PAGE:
I demand that a film express either the joy of making cinema or the agony of making cinema. I am not at all interested in anything in between.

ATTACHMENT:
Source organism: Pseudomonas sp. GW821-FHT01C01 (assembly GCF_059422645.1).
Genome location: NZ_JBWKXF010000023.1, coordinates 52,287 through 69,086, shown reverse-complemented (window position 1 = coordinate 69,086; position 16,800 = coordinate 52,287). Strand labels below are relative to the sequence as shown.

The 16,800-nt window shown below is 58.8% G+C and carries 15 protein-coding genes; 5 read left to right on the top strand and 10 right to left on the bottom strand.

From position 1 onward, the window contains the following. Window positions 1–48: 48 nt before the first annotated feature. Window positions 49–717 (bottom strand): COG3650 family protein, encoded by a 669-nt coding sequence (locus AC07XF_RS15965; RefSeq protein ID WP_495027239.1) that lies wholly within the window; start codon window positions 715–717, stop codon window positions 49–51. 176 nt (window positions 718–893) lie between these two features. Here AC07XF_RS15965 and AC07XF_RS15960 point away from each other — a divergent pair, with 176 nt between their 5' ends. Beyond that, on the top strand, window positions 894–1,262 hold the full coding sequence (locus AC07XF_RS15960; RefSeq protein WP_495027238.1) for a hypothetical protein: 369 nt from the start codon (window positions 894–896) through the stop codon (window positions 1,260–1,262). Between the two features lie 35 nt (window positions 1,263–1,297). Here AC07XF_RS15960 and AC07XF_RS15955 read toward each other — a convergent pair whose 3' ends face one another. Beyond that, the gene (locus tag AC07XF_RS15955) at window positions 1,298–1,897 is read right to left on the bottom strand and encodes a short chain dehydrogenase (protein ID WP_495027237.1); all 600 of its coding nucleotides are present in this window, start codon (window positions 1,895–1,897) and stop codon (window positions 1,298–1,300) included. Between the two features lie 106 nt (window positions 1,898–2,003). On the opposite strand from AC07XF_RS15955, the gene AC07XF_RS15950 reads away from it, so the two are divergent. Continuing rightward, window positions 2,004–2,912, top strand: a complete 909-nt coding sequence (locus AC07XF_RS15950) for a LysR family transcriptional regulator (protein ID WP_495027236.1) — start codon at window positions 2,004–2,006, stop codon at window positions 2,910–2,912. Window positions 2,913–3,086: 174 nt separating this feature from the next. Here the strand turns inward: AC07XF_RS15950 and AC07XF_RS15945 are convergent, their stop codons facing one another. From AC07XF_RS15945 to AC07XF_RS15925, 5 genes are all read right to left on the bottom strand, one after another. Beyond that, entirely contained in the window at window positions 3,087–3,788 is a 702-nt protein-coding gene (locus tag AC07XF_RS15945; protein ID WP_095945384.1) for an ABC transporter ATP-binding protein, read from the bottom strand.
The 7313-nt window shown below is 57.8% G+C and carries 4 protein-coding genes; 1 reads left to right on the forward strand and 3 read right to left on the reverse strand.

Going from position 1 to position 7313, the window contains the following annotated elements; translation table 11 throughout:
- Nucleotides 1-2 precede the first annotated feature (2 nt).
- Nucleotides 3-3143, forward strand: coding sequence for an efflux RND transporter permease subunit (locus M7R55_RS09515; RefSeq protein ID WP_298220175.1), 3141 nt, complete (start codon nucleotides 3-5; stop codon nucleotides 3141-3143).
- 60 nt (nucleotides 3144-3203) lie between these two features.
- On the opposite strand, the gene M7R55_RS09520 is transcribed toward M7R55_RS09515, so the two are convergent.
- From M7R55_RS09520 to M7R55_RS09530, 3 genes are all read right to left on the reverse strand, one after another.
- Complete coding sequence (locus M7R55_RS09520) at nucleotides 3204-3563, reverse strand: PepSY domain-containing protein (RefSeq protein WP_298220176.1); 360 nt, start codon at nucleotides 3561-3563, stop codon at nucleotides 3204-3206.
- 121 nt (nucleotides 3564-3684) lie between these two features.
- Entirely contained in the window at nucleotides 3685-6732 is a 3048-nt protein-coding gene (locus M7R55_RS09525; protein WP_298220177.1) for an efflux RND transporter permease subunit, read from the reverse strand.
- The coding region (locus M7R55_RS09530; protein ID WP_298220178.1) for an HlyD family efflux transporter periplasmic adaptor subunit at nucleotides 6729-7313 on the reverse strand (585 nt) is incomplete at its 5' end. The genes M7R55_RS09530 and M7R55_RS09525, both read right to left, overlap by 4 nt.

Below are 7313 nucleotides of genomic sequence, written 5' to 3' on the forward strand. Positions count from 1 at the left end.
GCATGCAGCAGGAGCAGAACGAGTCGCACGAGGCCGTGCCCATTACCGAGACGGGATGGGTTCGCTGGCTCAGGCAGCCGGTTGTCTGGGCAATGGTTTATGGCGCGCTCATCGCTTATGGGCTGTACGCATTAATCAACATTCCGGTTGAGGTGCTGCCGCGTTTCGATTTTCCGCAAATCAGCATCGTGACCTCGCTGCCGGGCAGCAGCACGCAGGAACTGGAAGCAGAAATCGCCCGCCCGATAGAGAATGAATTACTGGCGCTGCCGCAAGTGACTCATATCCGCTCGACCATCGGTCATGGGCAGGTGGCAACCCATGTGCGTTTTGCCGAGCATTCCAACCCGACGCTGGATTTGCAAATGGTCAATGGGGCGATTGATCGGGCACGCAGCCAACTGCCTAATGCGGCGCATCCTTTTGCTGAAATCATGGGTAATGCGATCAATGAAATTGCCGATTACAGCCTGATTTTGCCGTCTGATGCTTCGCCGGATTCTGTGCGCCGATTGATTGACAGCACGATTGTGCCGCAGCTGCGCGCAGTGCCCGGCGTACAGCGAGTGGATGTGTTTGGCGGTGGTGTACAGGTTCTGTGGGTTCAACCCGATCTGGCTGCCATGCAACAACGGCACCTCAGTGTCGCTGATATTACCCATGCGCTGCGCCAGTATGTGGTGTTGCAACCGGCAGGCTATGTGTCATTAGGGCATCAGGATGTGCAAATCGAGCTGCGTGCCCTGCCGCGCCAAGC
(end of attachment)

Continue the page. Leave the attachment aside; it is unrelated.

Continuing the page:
Francois Truffaut’s “The 400 Blows” (1959) is one of the most intensely touching stories ever made about a young adolescent. Inspired by Truffaut’s own early life, it shows a resourceful boy growing up in Paris and apparently dashing headlong into a life of crime. Adults see him as a troublemaker. We are allowed to share some of his private moments, as when he lights a candle before a little shrine to Balzac in his bedroom. The film’s famous final shot, a zoom in to a freeze frame, shows him looking directly into the camera. ~ Roger Ebert